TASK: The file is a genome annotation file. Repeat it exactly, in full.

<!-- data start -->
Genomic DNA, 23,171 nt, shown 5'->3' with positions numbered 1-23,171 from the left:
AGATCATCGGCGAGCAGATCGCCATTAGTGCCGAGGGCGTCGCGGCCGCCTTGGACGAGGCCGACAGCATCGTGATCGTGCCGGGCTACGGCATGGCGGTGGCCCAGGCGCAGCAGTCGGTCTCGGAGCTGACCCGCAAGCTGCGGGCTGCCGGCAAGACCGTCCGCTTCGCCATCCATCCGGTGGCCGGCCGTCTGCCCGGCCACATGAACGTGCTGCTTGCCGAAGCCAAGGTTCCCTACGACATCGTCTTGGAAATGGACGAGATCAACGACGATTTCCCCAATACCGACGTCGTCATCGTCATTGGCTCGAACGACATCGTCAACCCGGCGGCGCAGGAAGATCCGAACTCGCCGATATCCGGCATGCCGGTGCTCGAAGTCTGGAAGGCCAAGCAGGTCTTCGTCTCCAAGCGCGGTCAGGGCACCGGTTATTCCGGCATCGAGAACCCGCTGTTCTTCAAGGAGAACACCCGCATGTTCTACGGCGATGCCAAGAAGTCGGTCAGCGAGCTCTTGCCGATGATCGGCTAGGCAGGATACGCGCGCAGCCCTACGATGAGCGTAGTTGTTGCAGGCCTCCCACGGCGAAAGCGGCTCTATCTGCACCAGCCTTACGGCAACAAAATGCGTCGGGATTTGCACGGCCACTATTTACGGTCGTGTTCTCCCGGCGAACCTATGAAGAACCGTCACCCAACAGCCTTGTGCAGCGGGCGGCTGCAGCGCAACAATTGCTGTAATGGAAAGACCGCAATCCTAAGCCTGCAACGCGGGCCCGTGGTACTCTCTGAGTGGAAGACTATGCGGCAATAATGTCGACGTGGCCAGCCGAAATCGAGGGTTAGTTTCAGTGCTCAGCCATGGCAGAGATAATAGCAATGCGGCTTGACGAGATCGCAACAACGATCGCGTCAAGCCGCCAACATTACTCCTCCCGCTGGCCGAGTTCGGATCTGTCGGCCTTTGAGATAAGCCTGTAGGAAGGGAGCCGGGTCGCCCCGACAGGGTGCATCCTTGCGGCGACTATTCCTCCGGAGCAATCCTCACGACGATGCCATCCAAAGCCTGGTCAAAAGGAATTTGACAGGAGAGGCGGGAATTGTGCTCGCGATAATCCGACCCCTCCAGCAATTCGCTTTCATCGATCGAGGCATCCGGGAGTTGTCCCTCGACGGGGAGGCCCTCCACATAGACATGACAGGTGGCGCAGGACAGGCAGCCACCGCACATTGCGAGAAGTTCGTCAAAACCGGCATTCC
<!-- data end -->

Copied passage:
Genomic DNA, 23,171 nt, shown 5'->3' with positions numbered 1-23,171 from the left:
AGATCATCGGCGAGCAGATCGCCATTAGTGCCGAGGGCGTCGCGGCCGCCTTGGACGAGGCCGACAGCATCGTGATCGTGCCGGGCTACGGCATGGCGGTGGCCCAGGCGCAGCAGTCGGTCTCGGAGCTGACCCGCAAGCTGCGGGCTGCCGGCAAGACCGTCCGCTTCGCCATCCATCCGGTGGCCGGCCGTCTGCCCGGCCACATGAACGTGCTGCTTGCCGAAGCCAAGGTTCCCTACGACATCGTCTTGGAAATGGACGAGATCAACGACGATTTCCCCAATACCGACGTCGTCATCGTCATTGGCTCGAACGACATCGTCAACCCGGCGGCGCAGGAAGATCCGAACTCGCCGATATCCGGCATGCCGGTGCTCGAAGTCTGGAAGGCCAAGCAGGTCTTCGTCTCCAAGCGCGGTCAGGGCACCGGTTATTCCGGCATCGAGAACCCGCTGTTCTTCAAGGAGAACACCCGCATGTTCTACGGCGATGCCAAGAAGTCGGTCAGCGAGCTCTTGCCGATGATCGGCTAGGCAGGATACGCGCGCAGCCCTACGATGAGCGTAGTTGTTGCAGGCCTCCCACGGCGAAAGCGGCTCTATCTGCACCAGCCTTACGGCAACAAAATGCGTCGGGATTTGCACGGCCACTATTTACGGTCGTGTTCTCCCGGCGAACCTATGAAGAACCGTCACCCAACAGCCTTGTGCAGCGGGCGGCTGCAGCGCAACAATTGCTGTAATGGAAAGACCGCAATCCTAAGCCTGCAACGCGGGCCCGTGGTACTCTCTGAGTGGAAGACTATGCGGCAATAATGTCGACGTGGCCAGCCGAAATCGAGGGTTAGTTTCAGTGCTCAGCCATGGCAGAGATAATAGCAATGCGGCTTGACGAGATCGCAACAACGATCGCGTCAAGCCGCCAACATTACTCCTCCCGCTGGCCGAGTTCGGATCTGTCGGCCTTTGAGATAAGCCTGTAGGAAGGGAGCCGGGTCGCCCCGACAGGGTGCATCCTTGCGGCGACTATTCCTCCGGAGCAATCCTCACGACGATGCCATCCAAAGCCTGGTCAAAAGGAATTTGACAGGAGAGGCGGGAATTGTGCTCGCGATAATCCGACCCCTCCAGCAATTCGCTTTCATCGATCGAGGCATCCGGGAGTTGTCCCTCGACGGGGAGGCCCTCCACATAGACATGACAGGTGGCGCAGGACAGGCAGCCACCGCACATTGCGAGAAGTTCGTCAAAACCGGCATTCC